I want to present my personal condolences, and those of everyone at the College of Performing Arts, to Marybelle Musco and her family on the death of Paul. I also want to add something to the deserved accolades that he is receiving. Paul was an exceptional businessman and a philanthropist of the first magnitude, as everyone knows; and what was very obvious to everyone was his deep humanity, evident in his love for our students.
One example among many is the simple end-of-the-year reception we had for the graduating CoPA students who received a Musco Scholarship so that Paul and Marybelle could personally congratulate and hear from them. Paul came to me one year and told me we needed to turn it into a sit-down lunch, which he offered to pay for, so that students would have a chance to talk around a table, over a meal, the way Italians do. We did have some luncheons before COVID and what I observed was the way Paul and Marybelle engaged the students and made them talk about themselves. They really took pleasure in hearing the individual stories, accomplishments and dreams of each student. This had a deep effect on the students, who saw Paul and Marybelle not as some distant donors, but as two wonderful people who were truly interested in their success and were proud of them for their achievements. This, in turn, was a great motivation for all Musco Scholars, as they are called.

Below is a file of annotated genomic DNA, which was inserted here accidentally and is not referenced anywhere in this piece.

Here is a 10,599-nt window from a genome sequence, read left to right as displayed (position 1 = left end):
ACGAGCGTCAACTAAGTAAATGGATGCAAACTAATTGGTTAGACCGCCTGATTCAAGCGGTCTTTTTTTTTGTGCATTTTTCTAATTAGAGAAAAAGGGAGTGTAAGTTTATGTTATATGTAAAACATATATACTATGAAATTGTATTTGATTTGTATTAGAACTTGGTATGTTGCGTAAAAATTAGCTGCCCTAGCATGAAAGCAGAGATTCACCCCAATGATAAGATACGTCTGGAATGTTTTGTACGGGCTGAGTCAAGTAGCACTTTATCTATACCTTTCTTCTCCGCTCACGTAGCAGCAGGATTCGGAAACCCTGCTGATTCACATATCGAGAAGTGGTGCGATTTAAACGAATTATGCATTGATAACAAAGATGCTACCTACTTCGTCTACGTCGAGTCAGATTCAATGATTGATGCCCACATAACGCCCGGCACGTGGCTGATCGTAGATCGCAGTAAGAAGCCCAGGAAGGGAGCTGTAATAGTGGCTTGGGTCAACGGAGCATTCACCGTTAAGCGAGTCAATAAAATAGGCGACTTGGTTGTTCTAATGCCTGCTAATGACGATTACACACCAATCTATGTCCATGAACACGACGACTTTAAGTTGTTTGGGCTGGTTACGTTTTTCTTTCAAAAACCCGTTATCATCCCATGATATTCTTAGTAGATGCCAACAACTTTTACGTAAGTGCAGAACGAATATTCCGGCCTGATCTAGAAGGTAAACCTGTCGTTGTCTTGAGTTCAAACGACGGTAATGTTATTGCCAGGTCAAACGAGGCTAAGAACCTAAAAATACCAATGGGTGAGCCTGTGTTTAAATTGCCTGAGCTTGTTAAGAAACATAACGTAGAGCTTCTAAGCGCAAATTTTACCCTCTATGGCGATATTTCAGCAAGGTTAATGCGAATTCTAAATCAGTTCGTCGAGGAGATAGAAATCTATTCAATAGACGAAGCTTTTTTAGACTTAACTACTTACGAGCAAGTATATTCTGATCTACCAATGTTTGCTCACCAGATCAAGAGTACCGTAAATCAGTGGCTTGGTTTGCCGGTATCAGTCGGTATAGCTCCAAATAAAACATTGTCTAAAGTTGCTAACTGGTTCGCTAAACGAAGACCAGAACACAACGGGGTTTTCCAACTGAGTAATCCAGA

Nothing for me captures the essence of Paul better than remembering him enjoying his time with the students, cracking jokes, telling stories, giving them sound advice, and listening to them. You couldn’t help enjoying being with him and listening to what he had to say, also knowing he listened to you and was genuinely interested in you as an individual.
No person is more worthy of hearing the timeless words of the liturgy: May the angels lead you into paradise; may the martyrs receive you at your arrival and lead you to the holy city Jerusalem!
Dean and Professor
College of Performing Arts